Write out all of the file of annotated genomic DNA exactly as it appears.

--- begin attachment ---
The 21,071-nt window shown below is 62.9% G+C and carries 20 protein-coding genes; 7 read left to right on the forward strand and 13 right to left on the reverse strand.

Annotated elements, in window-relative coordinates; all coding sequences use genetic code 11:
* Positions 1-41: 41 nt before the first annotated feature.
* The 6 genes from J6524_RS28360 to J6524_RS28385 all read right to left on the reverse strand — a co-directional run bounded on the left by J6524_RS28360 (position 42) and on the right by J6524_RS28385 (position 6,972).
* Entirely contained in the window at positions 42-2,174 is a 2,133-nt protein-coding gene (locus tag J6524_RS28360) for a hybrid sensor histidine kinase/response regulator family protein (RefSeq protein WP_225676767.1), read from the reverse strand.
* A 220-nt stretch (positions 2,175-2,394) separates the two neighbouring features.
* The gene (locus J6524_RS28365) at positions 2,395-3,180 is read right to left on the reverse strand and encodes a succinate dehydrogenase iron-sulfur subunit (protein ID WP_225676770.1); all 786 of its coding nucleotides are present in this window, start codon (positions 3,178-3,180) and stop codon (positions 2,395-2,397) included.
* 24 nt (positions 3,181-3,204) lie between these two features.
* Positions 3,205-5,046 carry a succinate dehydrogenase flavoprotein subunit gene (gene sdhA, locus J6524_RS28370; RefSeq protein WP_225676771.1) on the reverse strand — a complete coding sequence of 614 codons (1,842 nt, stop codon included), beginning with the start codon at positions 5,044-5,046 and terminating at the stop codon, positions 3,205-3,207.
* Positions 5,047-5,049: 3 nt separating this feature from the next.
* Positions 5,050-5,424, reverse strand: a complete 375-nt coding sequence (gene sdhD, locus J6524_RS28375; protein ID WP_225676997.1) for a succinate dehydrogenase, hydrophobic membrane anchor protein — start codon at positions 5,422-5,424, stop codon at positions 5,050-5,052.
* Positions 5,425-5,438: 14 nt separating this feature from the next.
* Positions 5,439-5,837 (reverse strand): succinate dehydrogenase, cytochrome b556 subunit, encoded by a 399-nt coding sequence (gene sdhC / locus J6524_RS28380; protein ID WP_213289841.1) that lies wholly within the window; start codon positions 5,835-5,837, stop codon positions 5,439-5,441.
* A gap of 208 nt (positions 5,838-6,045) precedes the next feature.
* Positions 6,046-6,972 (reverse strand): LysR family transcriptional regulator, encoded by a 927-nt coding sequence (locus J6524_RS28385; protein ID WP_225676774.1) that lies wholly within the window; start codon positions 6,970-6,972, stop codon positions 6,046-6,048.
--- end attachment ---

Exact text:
The 21,071-nt window shown below is 62.9% G+C and carries 20 protein-coding genes; 7 read left to right on the forward strand and 13 right to left on the reverse strand.

Annotated elements, in window-relative coordinates; all coding sequences use genetic code 11:
* Positions 1-41: 41 nt before the first annotated feature.
* The 6 genes from J6524_RS28360 to J6524_RS28385 all read right to left on the reverse strand — a co-directional run bounded on the left by J6524_RS28360 (position 42) and on the right by J6524_RS28385 (position 6,972).
* Entirely contained in the window at positions 42-2,174 is a 2,133-nt protein-coding gene (locus tag J6524_RS28360) for a hybrid sensor histidine kinase/response regulator family protein (RefSeq protein WP_225676767.1), read from the reverse strand.
* A 220-nt stretch (positions 2,175-2,394) separates the two neighbouring features.
* The gene (locus J6524_RS28365) at positions 2,395-3,180 is read right to left on the reverse strand and encodes a succinate dehydrogenase iron-sulfur subunit (protein ID WP_225676770.1); all 786 of its coding nucleotides are present in this window, start codon (positions 3,178-3,180) and stop codon (positions 2,395-2,397) included.
* 24 nt (positions 3,181-3,204) lie between these two features.
* Positions 3,205-5,046 carry a succinate dehydrogenase flavoprotein subunit gene (gene sdhA, locus J6524_RS28370; RefSeq protein WP_225676771.1) on the reverse strand — a complete coding sequence of 614 codons (1,842 nt, stop codon included), beginning with the start codon at positions 5,044-5,046 and terminating at the stop codon, positions 3,205-3,207.
* Positions 5,047-5,049: 3 nt separating this feature from the next.
* Positions 5,050-5,424, reverse strand: a complete 375-nt coding sequence (gene sdhD, locus J6524_RS28375; protein ID WP_225676997.1) for a succinate dehydrogenase, hydrophobic membrane anchor protein — start codon at positions 5,422-5,424, stop codon at positions 5,050-5,052.
* Positions 5,425-5,438: 14 nt separating this feature from the next.
* Positions 5,439-5,837 (reverse strand): succinate dehydrogenase, cytochrome b556 subunit, encoded by a 399-nt coding sequence (gene sdhC / locus J6524_RS28380; protein ID WP_213289841.1) that lies wholly within the window; start codon positions 5,835-5,837, stop codon positions 5,439-5,441.
* A gap of 208 nt (positions 5,838-6,045) precedes the next feature.
* Positions 6,046-6,972 (reverse strand): LysR family transcriptional regulator, encoded by a 927-nt coding sequence (locus J6524_RS28385; protein ID WP_225676774.1) that lies wholly within the window; start codon positions 6,970-6,972, stop codon positions 6,046-6,048.